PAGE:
Each year, 20 horses compete in “The Most Exciting Two Minutes in Sports.” Despite all the festivities surrounding Derby, the race itself usually takes just over two minutes. The whole city is alive with festivities and fancy hats.
With a 120-foot replica of Babe Ruth’s bat leaning on the building, it’s hard to miss the Slugger Museum. Tours of the museum take you through the factory where you’ll learn the differences between amateur and professional bats.
On Louisville’s famous “Museum Row,” the Frazier Museum includes armor, historical documents, toy soldiers, weapons and world leader memorabilia.
Kentucky Bourbon Trail
The distilleries on the Bourbon Trail are in and around Louisville. Some are as close as eight miles from one another, others are as far as 70 miles. The address and hours for each distillery are noted in the Kentucky Bourbon Trail passport.
Turns out the Bourbon Trail is a small sampling of the bourbon tourism visitors and locals can explore. Here are some leads on places to learn about the bourbon industry.
The Louisville Palace is a live music venue, movie house and historic landmark. The Palace is a popular destination and a piece of downtown Louisville history.
Kentucky Museum of Art and Craft
Originally called the Art and Craft Foundation, KMAC was founded in 1981. The purpose is to preserve and support Kentucky's art and craft lineage.
The organization grew to be the Kentucky Art and Craft Foundation and finally became the Kentucky Museum of Art and Craft.
Open year-round, the Louisville Zoo is located at 1100 Trevilian Way in Louisville, KY.
A man-made cavern, originally a limestone quarry, the Mega Cavern has been open to tourists since 2009.
For the adventurous there are zip line tours, and for the history buffs, there are historic tram tours.
Stroll Bardstown Road
Home to shops, restaurants, bars, and more, Bardstown Road is a popular strip for groups of young people as well as established professionals. It is a go-to destination for shopping and nightlife.
Stroll Frankfort Avenue
This street in the Crescent Hill neighborhood of Louisville is lined with places to grab a meal, have coffee and chat, visit a salon, or shop a boutique.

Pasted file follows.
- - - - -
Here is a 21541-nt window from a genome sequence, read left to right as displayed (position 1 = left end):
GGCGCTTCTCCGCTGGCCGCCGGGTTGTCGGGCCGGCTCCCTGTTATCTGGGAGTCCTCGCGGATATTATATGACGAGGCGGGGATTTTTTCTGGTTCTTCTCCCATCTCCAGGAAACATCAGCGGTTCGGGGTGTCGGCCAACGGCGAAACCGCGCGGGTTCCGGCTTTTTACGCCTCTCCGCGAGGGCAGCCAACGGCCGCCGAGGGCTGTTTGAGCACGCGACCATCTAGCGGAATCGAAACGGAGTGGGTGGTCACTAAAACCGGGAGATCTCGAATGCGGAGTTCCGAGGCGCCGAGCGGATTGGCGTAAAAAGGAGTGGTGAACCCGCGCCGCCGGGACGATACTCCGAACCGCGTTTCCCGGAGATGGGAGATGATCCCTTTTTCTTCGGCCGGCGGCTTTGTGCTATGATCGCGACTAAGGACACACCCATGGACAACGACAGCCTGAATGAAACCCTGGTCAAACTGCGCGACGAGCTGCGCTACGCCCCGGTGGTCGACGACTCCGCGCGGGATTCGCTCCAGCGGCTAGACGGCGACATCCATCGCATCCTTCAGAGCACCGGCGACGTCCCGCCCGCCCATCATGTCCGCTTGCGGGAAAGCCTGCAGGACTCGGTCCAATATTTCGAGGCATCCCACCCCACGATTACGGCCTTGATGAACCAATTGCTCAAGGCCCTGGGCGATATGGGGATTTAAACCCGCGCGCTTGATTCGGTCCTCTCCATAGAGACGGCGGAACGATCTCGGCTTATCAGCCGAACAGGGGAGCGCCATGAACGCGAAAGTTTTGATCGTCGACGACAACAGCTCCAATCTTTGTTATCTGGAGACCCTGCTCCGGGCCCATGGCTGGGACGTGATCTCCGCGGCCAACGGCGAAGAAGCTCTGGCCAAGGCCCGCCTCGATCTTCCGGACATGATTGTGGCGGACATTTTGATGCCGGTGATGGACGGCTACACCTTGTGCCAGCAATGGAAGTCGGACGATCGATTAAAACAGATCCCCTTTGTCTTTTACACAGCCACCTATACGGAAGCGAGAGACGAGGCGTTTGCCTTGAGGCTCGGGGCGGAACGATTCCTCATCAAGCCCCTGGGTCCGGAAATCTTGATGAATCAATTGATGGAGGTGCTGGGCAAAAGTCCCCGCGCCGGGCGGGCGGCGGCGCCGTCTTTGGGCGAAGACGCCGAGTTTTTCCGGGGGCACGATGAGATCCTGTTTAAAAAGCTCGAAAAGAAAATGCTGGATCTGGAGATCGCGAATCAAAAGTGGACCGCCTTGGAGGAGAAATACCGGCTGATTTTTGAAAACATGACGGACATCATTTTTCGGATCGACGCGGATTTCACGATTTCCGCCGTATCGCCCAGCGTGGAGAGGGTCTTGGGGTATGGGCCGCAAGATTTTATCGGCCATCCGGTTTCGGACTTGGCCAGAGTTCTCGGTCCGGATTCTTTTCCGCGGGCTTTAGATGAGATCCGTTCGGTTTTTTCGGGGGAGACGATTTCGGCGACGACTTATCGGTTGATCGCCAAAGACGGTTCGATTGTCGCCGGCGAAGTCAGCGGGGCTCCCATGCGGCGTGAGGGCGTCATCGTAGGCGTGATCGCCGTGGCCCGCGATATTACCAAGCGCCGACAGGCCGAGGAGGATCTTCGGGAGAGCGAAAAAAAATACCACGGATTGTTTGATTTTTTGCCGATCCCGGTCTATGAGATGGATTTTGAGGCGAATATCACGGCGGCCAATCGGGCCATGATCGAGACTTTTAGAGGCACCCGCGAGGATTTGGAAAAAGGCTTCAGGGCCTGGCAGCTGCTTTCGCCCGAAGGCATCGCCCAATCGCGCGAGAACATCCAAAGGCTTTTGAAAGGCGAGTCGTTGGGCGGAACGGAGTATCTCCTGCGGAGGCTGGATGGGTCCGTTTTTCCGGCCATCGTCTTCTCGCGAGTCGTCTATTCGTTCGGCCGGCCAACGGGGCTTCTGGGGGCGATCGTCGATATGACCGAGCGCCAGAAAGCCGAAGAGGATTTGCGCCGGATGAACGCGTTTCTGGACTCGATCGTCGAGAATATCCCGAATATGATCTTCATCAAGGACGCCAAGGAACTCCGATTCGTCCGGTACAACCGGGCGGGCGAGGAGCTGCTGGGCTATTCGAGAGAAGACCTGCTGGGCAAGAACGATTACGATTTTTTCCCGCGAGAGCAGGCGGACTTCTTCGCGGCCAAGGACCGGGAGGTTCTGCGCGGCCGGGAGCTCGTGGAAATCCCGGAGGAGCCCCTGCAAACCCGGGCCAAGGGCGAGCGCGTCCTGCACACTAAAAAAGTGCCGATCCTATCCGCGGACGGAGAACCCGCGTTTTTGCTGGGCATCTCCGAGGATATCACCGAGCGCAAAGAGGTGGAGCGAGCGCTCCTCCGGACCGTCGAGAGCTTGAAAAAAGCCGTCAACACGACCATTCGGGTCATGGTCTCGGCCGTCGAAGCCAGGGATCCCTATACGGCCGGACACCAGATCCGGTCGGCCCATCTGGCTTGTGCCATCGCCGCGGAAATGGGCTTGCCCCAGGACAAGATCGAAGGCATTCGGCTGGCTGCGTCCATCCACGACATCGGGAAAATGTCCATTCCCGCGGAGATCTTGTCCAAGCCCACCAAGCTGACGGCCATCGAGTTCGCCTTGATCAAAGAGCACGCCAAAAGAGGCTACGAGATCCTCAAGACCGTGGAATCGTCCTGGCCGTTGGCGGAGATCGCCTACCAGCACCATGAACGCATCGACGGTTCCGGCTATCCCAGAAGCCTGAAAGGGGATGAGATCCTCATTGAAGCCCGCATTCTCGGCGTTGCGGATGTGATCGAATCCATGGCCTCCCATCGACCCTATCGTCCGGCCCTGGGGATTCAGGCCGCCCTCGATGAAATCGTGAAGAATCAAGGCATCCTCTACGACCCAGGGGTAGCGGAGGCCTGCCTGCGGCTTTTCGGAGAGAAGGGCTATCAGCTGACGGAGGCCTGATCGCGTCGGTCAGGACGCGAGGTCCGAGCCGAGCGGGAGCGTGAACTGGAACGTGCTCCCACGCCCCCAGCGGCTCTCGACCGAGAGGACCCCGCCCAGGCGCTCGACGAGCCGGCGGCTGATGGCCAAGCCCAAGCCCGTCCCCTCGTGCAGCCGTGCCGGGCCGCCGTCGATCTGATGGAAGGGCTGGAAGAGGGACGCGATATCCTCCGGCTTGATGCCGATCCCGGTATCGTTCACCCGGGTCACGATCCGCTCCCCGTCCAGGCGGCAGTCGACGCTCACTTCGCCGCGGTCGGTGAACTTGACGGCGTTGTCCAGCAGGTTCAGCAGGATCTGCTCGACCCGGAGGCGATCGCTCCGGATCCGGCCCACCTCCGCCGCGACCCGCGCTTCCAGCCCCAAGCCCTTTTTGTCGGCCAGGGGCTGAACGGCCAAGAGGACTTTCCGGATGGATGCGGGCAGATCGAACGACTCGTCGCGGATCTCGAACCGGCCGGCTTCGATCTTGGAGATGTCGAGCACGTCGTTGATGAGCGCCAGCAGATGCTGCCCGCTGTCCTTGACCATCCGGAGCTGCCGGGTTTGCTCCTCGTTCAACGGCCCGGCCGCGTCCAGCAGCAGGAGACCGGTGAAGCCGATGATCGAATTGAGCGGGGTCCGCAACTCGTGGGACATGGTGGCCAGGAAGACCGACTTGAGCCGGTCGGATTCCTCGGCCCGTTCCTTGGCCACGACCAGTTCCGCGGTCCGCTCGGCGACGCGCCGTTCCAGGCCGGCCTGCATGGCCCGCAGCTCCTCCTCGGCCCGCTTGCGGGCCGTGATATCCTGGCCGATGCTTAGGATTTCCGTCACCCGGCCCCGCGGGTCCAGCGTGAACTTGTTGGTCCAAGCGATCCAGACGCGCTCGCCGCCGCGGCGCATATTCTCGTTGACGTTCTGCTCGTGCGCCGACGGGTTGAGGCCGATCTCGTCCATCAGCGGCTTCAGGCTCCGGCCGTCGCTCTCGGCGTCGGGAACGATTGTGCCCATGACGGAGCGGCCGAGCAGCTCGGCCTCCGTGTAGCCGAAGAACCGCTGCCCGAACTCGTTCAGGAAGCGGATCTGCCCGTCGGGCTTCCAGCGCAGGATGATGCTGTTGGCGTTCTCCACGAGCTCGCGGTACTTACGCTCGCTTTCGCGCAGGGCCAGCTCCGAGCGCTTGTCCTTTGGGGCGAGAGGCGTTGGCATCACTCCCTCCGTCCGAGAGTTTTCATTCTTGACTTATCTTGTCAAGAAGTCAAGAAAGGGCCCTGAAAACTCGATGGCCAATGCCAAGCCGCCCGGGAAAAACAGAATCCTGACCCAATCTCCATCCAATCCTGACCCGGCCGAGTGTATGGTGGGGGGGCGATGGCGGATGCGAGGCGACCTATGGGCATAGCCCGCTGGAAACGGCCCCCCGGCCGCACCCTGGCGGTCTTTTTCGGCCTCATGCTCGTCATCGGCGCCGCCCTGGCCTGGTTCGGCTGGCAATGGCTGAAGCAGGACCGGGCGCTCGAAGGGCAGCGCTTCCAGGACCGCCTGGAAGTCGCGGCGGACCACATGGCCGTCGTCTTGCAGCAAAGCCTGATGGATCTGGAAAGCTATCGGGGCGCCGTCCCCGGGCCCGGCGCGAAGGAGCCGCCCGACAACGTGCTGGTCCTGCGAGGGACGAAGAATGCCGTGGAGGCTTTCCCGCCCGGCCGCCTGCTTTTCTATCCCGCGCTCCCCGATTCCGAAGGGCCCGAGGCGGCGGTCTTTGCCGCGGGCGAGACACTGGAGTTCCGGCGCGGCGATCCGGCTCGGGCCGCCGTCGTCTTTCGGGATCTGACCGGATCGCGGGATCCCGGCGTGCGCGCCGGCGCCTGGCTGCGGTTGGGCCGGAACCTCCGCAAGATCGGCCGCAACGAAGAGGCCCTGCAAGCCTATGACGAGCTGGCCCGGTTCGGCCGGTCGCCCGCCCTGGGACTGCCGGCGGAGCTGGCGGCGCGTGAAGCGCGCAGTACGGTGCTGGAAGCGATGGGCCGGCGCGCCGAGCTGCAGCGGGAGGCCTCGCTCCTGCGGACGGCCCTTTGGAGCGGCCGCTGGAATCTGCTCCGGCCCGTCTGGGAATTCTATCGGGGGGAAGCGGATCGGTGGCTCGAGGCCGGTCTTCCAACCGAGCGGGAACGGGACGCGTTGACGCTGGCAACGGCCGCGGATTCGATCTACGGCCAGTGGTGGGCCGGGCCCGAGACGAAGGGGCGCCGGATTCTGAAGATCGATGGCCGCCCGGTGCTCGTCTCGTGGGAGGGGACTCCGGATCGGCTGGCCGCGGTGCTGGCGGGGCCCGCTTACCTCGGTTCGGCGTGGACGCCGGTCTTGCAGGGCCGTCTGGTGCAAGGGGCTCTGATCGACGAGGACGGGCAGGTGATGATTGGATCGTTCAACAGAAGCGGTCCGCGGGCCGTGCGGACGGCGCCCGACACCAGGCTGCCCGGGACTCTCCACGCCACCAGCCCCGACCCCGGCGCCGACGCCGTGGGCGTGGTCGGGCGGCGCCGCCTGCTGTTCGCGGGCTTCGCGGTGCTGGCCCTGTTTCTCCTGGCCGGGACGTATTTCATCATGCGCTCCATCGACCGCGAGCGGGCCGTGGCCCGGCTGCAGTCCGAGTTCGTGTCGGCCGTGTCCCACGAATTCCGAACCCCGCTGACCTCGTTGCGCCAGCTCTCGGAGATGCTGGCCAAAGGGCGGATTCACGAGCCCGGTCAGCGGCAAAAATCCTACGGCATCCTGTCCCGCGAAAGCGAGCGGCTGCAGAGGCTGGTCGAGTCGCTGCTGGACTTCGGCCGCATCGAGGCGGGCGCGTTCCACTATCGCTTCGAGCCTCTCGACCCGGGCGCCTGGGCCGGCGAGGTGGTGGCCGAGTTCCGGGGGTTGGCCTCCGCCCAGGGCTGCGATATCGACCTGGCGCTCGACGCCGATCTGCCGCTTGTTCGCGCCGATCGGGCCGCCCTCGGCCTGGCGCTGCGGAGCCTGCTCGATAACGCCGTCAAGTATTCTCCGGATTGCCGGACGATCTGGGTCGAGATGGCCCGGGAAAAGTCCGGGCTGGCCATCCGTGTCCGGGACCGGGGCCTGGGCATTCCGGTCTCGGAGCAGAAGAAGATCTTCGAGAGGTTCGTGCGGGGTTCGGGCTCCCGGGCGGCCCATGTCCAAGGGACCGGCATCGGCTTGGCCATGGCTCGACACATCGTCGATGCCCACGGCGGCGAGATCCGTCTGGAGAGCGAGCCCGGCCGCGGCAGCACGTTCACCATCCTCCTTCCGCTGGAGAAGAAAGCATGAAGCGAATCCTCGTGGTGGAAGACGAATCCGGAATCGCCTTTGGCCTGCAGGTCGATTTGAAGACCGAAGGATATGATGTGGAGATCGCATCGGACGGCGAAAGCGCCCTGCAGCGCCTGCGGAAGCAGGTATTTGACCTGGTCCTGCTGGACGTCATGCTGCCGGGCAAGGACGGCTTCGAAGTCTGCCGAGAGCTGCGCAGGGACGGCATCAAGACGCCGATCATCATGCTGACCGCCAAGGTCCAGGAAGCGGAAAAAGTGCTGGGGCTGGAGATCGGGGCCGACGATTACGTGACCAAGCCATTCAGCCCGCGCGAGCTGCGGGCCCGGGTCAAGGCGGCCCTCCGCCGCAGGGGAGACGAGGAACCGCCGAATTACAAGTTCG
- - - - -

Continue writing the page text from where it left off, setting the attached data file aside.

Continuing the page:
Visit Old Louisville
Home to historic Victorian homes, Old Louisville is one of the few neighborhoods in the country with so many Victorian buildings. The area has grown in popularity over recent years and is a popular place to live for college students and young professionals. There is an annual art show each October, a destination for people around Kentucky and Indiana.
Historic Locust Grove features the home and farm of William and Lucy Croghan, relatives to the family who founded the city of Louisville. There are tours, a small museum, and Locust Grove is also the site for fairs, events, workshops and lectures.
Belle of Louisville
On the National Historic Landmark since 1989, Belle of Louisville is a river steamboat that still runs using 1890s steam engines and a paddlewheel that is her only means of propulsion.
Cruise the Ohio River in style.
An entertainment complex that opened in 2004. The strip of restaurants, bars, bowling alleys, and stages, is located on 4th Street, between Muhammad Ali Boulevard and Liberty Street.
An amusement park within the city, Kentucky Kingdom is filled with roller coasters, rides, and flying swings. In the hot summer months, visitors and residents enjoy Hurricane Bay, a water park with a wave pool, a lazy river, and more, situated on the Kentucky Kingdom campus.
Water Parks in Indiana and Kentucky
Looking to head to a water park that isn't Kentucky Kingdom? Here you are, plenty of choices.
Take in the Ohio River and the Louisville skyline from a former railroad bridge. That's right, you can stroll over the Ohio River.
When thinking of Kentucky, many think of horses and bourbon, but Kentucky is home to an extensive system of caves, too. It's a stunning thing to see, ideal for science types or family field trips.
Yes, admittedly, you can do this almost anywhere, but it's a great way to see a city and pick up some souvenirs.